SAN FRANCISCO — After Arizona sophomore Allonzo Trier was scratched from Friday’s Pac-12 basketball media day, two replacements showed up instead.
One was Arizona guard Kadeem Allen. The other was an elephant.
Because Trier’s eligibility status remains unclear this week — and Arizona continues to refuse comment in any form — his no-show at the league’s annual preseason publicity event only added a higher profile to the question marks.
Trier had been long planned to represent UA at the event, and was listed on the Pac-12’s official schedule earlier this week. But Allen’s name surfaced on the online calendar Friday and the senior wing showed up instead of Trier.
While Miller spoke highly of Trier’s recent on-court efforts during the Pac-12 Networks’ televised media-day show, he was asked later on the interview podium if Trier’s absence was related to his eligibility, and what that status is.
“I’m not going to comment on that,” Miller said.
Miller’s response was consistent with his podium interview after the Oct. 14 Red-Blue Game. Arizona athletic direct Greg Byrne has also declined to comment.
In a way, Trier’s situation was fitting on a day when absences and question marks were arguably more newsworthy than the Pac-12’s annual media poll, which picked Arizona to finish second behind Oregon as expected.
Not only were conference player of the year candidates such as Cal’s Ivan Rabb, Oregon’s Dillon Brooks and Washington’s Markelle Fultz nowhere to be found, but Brooks’ foot injury is yet another mystery that could affect the way the league plays out.
While Oregon is loaded with veteran talent, Brooks’ ability to get a shot off nearly anywhere on the court — in addition to his rebounding and passing — are vital needs if the Ducks are to become the conference favorite and a Final Four contender.
Yet it isn’t clear if Brooks will be at 100 percent from his summertime injury by the time the conference season rolls around New Year’s weekend. Oregon coach Dana Altman said Brooks is “on schedule” but said the Ducks might have to go with a three-guard front if he’s not available any time soon.
“If it were up to him, he’d be practicing right now but we’ll listen to the doctors,” Altman said. “If he’s not available early, it will be difficult for our team because we have a very challenging November. … But (if he’s missing) I think our guys will look at it as a challenge to pick up the areas that Dillon would generally do.”
While Brooks’ status was unclear, the Ducks still received 23 of 27 first-place votes among media members who regularly cover the conference, while Arizona picked up the other four.
UCLA was picked third, followed by California and Colorado. It is the Buffaloes, who lost low-post mainstay Josh Scott but return nearly everyone else, that Miller said could be better than expected.
“In a quiet way they’re gonna be as good as they’ve been,” Miller said. “They have experience, talent and Tad (Boyle, CU coach) obviously does a great job. Then I think you have a heavyweight at the top with Oregon, a one seed (in the NCAA tournament) last year. When you have a team that good in the conference it kind of pulls everybody up.”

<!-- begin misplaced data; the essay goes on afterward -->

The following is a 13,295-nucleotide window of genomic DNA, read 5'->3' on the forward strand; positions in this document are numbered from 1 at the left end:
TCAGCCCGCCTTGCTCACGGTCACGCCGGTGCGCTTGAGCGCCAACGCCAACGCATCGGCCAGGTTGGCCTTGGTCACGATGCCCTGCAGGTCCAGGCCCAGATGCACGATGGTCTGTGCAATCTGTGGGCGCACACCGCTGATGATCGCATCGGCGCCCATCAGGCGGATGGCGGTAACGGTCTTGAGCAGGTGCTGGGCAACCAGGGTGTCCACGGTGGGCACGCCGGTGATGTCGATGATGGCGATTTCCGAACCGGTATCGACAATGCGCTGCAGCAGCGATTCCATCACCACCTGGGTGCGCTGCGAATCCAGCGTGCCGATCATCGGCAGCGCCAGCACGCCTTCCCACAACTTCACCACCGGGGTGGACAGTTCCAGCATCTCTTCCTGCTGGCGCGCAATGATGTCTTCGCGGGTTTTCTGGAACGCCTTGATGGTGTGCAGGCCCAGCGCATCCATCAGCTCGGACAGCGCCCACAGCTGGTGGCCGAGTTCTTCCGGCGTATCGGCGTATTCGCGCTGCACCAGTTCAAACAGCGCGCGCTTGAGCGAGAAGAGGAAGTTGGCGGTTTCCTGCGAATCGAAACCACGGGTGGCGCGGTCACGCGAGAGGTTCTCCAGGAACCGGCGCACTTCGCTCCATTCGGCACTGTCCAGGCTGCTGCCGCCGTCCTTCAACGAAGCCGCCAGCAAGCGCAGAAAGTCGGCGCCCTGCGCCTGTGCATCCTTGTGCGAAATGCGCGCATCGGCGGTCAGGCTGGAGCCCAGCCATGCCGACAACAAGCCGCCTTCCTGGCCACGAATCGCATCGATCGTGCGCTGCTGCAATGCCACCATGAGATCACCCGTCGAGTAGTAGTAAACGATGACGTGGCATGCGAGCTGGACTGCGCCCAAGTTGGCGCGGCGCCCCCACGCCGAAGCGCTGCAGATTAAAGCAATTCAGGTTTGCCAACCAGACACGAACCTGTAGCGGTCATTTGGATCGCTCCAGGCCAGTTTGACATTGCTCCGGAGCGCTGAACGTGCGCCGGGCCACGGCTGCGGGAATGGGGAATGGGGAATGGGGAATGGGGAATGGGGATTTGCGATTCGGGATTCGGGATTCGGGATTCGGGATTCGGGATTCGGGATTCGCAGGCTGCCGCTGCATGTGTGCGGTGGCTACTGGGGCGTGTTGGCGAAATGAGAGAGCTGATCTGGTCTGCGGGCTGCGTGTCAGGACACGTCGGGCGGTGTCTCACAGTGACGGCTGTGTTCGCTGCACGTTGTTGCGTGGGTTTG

It was the first time since the Pac-12 poll went to media voting in 1992 that the Ducks have been picked first, giving the Ducks the kind of target that has both Altman and Oregon guard Tyler Dorsey on the alert.
“Every night it doesn’t matter who we’re playing, they’re gonna want to beat us,” Dorsey said. “It’s gonna be very competitive and teams are going to want to beat us and we’re going to have to be ready and mentally prepared. We can’t look past anybody.”
Oregon’s emergence in this year’s Pac-12 poll marked the first time in five seasons that the Wildcats have not been picked to win the league, though UCLA wound up winning the Pac-12 in 2012-13 and Oregon did it last season.
Maybe that was just as well for the Wildcats, who now have the hype of unprecedented recruiting success this fall on top of a highly rated freshman class featuring Lauri Markkanen, Rawle Alkins and Kobi Simmons.
“I think the thing we try to guard against is you think you’re better than you really are,” Miller said on the Pac-12 Networks show. “That’s one of the problems we have at Arizona.”
After the TV show and podium interviews were finished, Miller noted that how the race plays out is all subject to some uncertainty anyway.
The Wildcats were picked to finish first last season, but suffered a number of preseason injuries, went without starters Kaleb Tarczewski and Trier for about a month each during the regular season, and lost key reserve Elliott Pitts as part of what was eventually revealed to be a university finding of sexual misconduct.
“First or second — it’s not like we got picked sixth. That would be different,” Miller said. “We’re near the top, and a lot of it is health and things that sometimes happen within your own team that derail you.
“Oregon’s already facing something right now with Dillon Brooks having an injury. I’m sure if you talk to them, they wish he was healthy, you know.”
Arizona may be hoping it isn’t facing the loss of a key player, too.
- Miller said junior college transfer Keanu Pinder has been fully cleared to play two years for the Wildcats. Pinder posted on Facebook and Twitter earlier this week that he had initially been ruled ineligible this season.
- UA commit DeAndre Ayton is scheduled to play with Phoenix’s Hillcrest Prep against Pima College on Saturday at 4 p.m. in Tucson.
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